I recommend all women using hormonal birth control take a probiotic and eat a diet that supports gut health. Need meal plan inspiration? Grab my free hormone balancing meal plan & recipe guide here!

Can sperm cause a yeast infection?

Sperm doesn’t specifically cause yeast infections. However, ejaculate (semen) can shift the pH of the vagina. If you already have other factors that put you at risk for yeast overgrowth then the lubes you use and the introduction of semen could alter your pH and make the odds of developing a yeast infection higher.

Yeast Infection Symptoms

What does it look like to have a yeast infection? The amount of discharge can vary, as can the amount of discomfort. Here are a few of the ways to identify if you have a yeast infection.

  • Thick, white, “cottage cheese” like discharge
  • Itching or burning
  • Redness
  • Swollen tissue
  • Pain with urination (dysuria)
  • Pain with intercourse (dyspareunia)
  • Symptoms can be worse the week before your period or following your period

Do Yeast Infections Go Away on Their Own?

In some cases, yeast infections self resolve, but in my clinical experience, most women require treatment. A yeast infection is uncomfortable to say the least, so I recommend working with a doctor to help you resolve the current infection and investigate what is making you susceptible to yeast overgrowth in the first place.

Yeast Infections Treatments

There are several over-the-counter medications and natural remedies that can help alleviate symptoms and resolve the yeast infection. If you find that you are treating a recurrent infection or that symptoms don’t resolve with treatment then you want to make an appointment with your doctor to discuss these issues. There may be other infections involved or you may have a different strain of yeast that is more resistant to treatment.

When in doubt, make a visit to your doctor to ensure you’re getting the best care!

Yeast Infection Medicine

I am briefly covering a couple of the common yeast infection medications. It is important to discuss these medications with your doctor because they do have side effects and they can interact with other medications. The good news is that your doctor can help you navigate which treatment is best for you.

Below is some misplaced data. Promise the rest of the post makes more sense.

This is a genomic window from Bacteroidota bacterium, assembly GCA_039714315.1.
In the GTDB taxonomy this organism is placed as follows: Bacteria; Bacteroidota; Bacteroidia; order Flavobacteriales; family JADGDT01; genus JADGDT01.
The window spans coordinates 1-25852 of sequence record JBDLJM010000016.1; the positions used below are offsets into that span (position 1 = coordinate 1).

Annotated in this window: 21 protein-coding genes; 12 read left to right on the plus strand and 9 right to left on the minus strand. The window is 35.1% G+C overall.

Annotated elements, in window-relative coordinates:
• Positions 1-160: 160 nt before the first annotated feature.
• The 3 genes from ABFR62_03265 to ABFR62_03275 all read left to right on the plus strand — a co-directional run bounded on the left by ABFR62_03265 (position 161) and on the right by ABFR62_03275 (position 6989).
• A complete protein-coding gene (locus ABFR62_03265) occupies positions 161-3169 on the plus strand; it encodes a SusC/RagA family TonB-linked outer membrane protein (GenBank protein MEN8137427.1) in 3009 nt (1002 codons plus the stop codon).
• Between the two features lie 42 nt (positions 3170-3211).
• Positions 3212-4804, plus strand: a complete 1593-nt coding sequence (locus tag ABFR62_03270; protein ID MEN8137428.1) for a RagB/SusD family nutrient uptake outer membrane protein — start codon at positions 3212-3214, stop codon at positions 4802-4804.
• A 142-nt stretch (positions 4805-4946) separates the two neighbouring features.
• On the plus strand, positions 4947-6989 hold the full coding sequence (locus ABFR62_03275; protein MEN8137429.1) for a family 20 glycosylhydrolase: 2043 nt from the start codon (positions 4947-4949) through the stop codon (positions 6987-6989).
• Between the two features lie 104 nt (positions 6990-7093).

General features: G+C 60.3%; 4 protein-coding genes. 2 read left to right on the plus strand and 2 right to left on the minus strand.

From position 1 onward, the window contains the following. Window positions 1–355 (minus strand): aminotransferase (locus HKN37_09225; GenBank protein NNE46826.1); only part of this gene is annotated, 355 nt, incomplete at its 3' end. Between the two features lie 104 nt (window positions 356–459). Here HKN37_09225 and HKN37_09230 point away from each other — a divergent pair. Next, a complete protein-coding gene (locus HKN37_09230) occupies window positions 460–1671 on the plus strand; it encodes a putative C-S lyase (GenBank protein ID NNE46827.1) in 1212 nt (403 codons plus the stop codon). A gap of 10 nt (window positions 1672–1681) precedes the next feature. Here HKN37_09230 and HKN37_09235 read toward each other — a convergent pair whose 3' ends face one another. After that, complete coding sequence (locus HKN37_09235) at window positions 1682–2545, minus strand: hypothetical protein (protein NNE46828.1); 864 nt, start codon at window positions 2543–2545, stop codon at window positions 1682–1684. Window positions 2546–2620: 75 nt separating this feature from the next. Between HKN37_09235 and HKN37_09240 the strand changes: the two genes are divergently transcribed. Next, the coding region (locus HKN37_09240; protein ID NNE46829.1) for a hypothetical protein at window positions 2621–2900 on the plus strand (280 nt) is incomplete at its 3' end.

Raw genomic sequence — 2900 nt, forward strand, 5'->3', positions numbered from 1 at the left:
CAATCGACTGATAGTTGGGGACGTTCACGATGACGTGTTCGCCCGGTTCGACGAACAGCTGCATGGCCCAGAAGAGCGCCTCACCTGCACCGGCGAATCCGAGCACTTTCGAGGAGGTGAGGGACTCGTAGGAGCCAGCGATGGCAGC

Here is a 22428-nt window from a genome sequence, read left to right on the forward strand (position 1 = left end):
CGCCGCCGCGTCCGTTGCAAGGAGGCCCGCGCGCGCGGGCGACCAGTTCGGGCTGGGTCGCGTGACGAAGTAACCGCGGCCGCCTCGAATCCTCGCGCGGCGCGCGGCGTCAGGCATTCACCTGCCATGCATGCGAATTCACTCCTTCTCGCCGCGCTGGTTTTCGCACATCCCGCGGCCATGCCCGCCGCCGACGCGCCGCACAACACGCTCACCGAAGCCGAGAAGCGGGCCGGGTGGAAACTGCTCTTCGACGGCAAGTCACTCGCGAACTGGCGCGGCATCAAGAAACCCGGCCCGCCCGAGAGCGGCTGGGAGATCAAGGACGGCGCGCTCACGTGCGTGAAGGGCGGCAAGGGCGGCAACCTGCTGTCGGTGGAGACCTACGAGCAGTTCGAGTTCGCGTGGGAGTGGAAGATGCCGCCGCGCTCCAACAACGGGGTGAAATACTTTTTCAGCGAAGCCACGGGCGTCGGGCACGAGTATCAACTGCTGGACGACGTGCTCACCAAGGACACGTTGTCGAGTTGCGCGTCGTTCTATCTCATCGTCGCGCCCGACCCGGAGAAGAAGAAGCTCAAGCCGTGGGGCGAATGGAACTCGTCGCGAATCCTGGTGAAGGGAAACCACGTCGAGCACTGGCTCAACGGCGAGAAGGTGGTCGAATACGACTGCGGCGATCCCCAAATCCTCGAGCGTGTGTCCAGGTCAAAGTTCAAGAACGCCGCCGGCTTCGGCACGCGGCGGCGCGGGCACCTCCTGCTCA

Diflucan (Fluconazole)

This is an oral medication your doctor can prescribe. It can take a couple of days to take effect, but can help clear the infection. Headaches, gastrointestinal issues, dizziness, rashes and in some cases, liver toxicity are possible side effects while on this medication. While most women do fine with a short course, it is important to chat with your doc if you do experience side effects.

If you think you might be pregnant, this medication is not for you.

Topical Miconazole (aka Monistat)

This is the most common over the counter topical treatments for yeast infections and yes, it does work well for the majority of cases. It works by breaking down the cell walls of yeast and preventing them from thriving in your vagina.

Monistat is a known endocrine disruptor (chemical that can lead to hormone imbalance. Learn more about xenoestrogens and how to protect your hormones from environmental toxins.

Yeast Infection Natural Remedies

Can probiotics be used to treat a yeast infection?

Studies have shown that bacteria, lactobacillus, in particular inhibit yeast growth and biofilm production. While older studies showed no benefit of lactobacillus species and have led some doctors to be dismissive of the use of probiotics, more recent studies have demonstrated mechanisms by which probiotics do inhibit candida overgrowth.

Vaginal application of probiotics has long been used by women in the treatment of yeast infections. As I explain in Beyond the Pill, your gut microbiome is shared with your vaginal microbiome, which is why dietary practices that support a healthy gut also supports your vagina.

I recommend women start with oral Women's Probiotic to help shift their microbiome to a more favorable state, which will support the growth of beneficial organisms.

Boric Acid Suppositories